WASHINGTON – In a potentially significant shift in the debate over combating sexual assault in the military, the nation's top general says he is dropping his opposition to a proposal to take decisions on sexual assault prosecution out of the hands of commanders.
Gen. Mark Milley, chairman of the Joint Chiefs of Staff, stopped short of endorsing the changes recommended by an independent review panel. But in an interview with The Associated Press and CNN, Milley said he is now open to considering them because the problem of sexual assault in the military has persisted despite other efforts to solve it. “We've been at it for years, and we haven't effectively moved the needle,” he said. “We have to. We must.”
The comments by Milley, as arguably the most influential officer and as the senior military adviser to Defense Secretary Lloyd Austin and to President Joe Biden, are likely to carry considerable weight among the service chiefs and add to momentum for the change.
Gunman had lost job at Wisconsin casino
A man who shot and killed two people and wounded a third at a northeastern Wisconsin tribal casino restaurant had been fired from the eatery and ordered by a court to leave his former supervisor alone, according to court records.
Bruce Pofahl, 62, walked into the Duck Creek Kitchen and Bar in Green Bay on Saturday and shot Ian Simpson, 32, and Jacob Bartel, 35, at a wait station at close range with a 9 mm handgun as patrons looked on, Brown County Sheriff Todd Delain said Monday.
As people were yelling and screaming, Pofahl went outside and shot another restaurant employee, 28-year-old Daniel Mulligan, the sheriff said. A team of Green Bay police officers opened fire on Pofahl moments later, killing him. Mulligan was in serious but stable condition at a Milwaukee hospital on Monday, Delain said.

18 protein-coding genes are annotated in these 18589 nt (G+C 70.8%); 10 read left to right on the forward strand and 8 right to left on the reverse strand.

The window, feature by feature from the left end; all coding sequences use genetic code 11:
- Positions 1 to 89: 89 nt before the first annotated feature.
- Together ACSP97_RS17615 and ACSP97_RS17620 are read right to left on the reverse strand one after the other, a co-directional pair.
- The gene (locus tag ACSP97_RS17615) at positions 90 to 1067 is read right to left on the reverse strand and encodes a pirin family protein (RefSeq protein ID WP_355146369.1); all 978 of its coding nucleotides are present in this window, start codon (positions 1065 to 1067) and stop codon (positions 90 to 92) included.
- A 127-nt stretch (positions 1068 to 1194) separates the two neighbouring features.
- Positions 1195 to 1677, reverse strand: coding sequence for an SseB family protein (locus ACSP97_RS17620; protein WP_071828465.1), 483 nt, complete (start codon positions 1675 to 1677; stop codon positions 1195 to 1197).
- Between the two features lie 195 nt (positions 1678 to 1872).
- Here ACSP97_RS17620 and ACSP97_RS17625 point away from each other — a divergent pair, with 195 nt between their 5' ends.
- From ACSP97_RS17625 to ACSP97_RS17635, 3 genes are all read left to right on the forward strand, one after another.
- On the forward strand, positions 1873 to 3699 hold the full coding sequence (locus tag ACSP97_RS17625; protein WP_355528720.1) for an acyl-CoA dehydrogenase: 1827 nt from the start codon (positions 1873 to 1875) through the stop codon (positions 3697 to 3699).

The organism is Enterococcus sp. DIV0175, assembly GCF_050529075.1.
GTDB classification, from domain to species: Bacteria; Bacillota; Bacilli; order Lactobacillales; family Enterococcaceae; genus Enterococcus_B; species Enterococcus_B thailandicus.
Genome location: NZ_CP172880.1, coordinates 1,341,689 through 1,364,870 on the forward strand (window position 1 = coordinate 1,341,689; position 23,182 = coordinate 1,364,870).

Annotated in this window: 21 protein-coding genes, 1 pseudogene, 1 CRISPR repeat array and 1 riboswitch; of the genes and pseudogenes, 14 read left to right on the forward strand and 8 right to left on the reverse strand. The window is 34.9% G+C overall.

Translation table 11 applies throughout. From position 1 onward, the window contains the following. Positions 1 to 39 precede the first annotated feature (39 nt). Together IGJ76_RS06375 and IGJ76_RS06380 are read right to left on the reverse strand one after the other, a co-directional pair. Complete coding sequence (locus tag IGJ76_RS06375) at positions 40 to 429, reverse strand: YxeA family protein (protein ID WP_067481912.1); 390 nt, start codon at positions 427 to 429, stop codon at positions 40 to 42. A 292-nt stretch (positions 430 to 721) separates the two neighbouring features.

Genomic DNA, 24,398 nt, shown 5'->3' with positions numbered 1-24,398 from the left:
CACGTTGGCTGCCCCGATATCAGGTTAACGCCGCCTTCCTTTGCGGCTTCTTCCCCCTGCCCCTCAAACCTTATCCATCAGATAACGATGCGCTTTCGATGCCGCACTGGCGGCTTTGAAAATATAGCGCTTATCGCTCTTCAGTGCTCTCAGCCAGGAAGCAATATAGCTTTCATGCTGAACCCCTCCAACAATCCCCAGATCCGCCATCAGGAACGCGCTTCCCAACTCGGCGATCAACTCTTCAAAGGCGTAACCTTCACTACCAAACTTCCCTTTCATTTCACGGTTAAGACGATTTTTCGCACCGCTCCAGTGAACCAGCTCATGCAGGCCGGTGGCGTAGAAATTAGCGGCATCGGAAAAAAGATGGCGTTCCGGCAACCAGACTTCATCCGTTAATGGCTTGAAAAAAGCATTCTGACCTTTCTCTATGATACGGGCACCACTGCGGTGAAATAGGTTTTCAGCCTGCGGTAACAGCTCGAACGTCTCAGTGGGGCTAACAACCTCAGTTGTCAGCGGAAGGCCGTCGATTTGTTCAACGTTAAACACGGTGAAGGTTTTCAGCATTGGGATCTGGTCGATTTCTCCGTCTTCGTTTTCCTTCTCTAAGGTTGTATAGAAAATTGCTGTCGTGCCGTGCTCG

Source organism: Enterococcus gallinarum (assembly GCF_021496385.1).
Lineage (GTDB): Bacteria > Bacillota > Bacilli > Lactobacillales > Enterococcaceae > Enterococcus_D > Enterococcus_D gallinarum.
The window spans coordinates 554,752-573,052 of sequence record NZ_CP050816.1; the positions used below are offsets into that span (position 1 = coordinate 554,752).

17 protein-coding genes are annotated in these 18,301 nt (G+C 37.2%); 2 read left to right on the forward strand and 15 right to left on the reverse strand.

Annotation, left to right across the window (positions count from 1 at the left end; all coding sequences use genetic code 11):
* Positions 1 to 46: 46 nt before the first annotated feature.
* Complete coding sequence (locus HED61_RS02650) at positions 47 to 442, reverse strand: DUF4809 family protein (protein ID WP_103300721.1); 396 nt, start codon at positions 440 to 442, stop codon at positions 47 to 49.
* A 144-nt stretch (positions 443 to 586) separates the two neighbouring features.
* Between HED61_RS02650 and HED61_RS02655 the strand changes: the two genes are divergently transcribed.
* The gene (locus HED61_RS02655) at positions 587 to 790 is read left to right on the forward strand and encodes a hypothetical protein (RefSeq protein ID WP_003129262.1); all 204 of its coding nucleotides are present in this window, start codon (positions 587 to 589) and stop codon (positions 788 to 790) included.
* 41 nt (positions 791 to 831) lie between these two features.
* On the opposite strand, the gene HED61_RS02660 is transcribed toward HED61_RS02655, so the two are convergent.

McConnell makes GOP offer on infrastructure
Senate Minority Leader Mitch McConnell, R-Ky., said Monday that Republicans are willing to spend up to $600 billion on infrastructure, far less than President Joe Biden is seeking, even as he ruled out supporting a higher corporate tax rate to pay for it.
Instead McConnell is endorsing the $568 billion public works plan from his Republican colleagues that has a smaller price tag, a narrower definition of infrastructure and is funded by fees rather than tax increases.
“We're open to doing a roughly $600 billion package, which deals with what all of us agree is infrastructure and to talk about how to pay for that in any way other than reopening the 2017 tax reform bill,” McConnell said Monday at the University of Louisville.
Storms leave damage, 2 deaths across South
Severe storms spawning multiple tornadoes moved across the South on Monday, damaging homes and uprooting trees from Mississippi to West Virginia. A tornado spotted in Atlanta forced thousands to seek shelter, and one man was killed when a falling tree brought power lines onto his vehicle.